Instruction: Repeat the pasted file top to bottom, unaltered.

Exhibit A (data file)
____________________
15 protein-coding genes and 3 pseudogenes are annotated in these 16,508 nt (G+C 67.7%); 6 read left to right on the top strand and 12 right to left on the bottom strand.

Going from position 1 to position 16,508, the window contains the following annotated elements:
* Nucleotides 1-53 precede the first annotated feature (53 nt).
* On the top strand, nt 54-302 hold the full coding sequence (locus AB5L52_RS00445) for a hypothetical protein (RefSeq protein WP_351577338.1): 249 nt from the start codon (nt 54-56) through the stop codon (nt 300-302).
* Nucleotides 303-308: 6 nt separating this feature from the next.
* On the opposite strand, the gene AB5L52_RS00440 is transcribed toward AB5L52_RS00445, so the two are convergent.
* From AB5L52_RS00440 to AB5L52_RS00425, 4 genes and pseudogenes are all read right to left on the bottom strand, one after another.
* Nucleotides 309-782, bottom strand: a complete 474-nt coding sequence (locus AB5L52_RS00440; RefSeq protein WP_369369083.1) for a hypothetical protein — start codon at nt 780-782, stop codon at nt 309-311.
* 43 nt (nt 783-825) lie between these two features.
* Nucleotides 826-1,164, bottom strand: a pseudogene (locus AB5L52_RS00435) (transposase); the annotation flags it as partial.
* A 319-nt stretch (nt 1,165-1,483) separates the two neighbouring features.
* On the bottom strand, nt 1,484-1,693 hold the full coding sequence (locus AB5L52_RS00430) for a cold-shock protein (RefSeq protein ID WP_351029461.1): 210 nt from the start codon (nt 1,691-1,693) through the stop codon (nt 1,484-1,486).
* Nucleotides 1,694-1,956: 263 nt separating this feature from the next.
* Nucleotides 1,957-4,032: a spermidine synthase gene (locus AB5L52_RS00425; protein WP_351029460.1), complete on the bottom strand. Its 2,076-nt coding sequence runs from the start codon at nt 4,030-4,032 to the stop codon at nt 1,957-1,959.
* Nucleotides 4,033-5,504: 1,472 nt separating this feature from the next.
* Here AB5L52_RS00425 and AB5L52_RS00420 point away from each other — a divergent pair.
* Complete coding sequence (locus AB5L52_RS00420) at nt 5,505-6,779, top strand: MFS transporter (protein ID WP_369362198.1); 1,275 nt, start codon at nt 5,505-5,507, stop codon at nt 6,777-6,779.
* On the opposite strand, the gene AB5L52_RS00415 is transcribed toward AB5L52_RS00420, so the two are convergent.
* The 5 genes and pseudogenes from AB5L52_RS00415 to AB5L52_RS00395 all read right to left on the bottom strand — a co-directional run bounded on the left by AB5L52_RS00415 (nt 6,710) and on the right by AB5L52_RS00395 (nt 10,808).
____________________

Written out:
15 protein-coding genes and 3 pseudogenes are annotated in these 16,508 nt (G+C 67.7%); 6 read left to right on the top strand and 12 right to left on the bottom strand.

Going from position 1 to position 16,508, the window contains the following annotated elements:
* Nucleotides 1-53 precede the first annotated feature (53 nt).
* On the top strand, nt 54-302 hold the full coding sequence (locus AB5L52_RS00445) for a hypothetical protein (RefSeq protein WP_351577338.1): 249 nt from the start codon (nt 54-56) through the stop codon (nt 300-302).
* Nucleotides 303-308: 6 nt separating this feature from the next.
* On the opposite strand, the gene AB5L52_RS00440 is transcribed toward AB5L52_RS00445, so the two are convergent.
* From AB5L52_RS00440 to AB5L52_RS00425, 4 genes and pseudogenes are all read right to left on the bottom strand, one after another.
* Nucleotides 309-782, bottom strand: a complete 474-nt coding sequence (locus AB5L52_RS00440; RefSeq protein WP_369369083.1) for a hypothetical protein — start codon at nt 780-782, stop codon at nt 309-311.
* 43 nt (nt 783-825) lie between these two features.
* Nucleotides 826-1,164, bottom strand: a pseudogene (locus AB5L52_RS00435) (transposase); the annotation flags it as partial.
* A 319-nt stretch (nt 1,165-1,483) separates the two neighbouring features.
* On the bottom strand, nt 1,484-1,693 hold the full coding sequence (locus AB5L52_RS00430) for a cold-shock protein (RefSeq protein ID WP_351029461.1): 210 nt from the start codon (nt 1,691-1,693) through the stop codon (nt 1,484-1,486).
* Nucleotides 1,694-1,956: 263 nt separating this feature from the next.
* Nucleotides 1,957-4,032: a spermidine synthase gene (locus AB5L52_RS00425; protein WP_351029460.1), complete on the bottom strand. Its 2,076-nt coding sequence runs from the start codon at nt 4,030-4,032 to the stop codon at nt 1,957-1,959.
* Nucleotides 4,033-5,504: 1,472 nt separating this feature from the next.
* Here AB5L52_RS00425 and AB5L52_RS00420 point away from each other — a divergent pair.
* Complete coding sequence (locus AB5L52_RS00420) at nt 5,505-6,779, top strand: MFS transporter (protein ID WP_369362198.1); 1,275 nt, start codon at nt 5,505-5,507, stop codon at nt 6,777-6,779.
* On the opposite strand, the gene AB5L52_RS00415 is transcribed toward AB5L52_RS00420, so the two are convergent.
* The 5 genes and pseudogenes from AB5L52_RS00415 to AB5L52_RS00395 all read right to left on the bottom strand — a co-directional run bounded on the left by AB5L52_RS00415 (nt 6,710) and on the right by AB5L52_RS00395 (nt 10,808).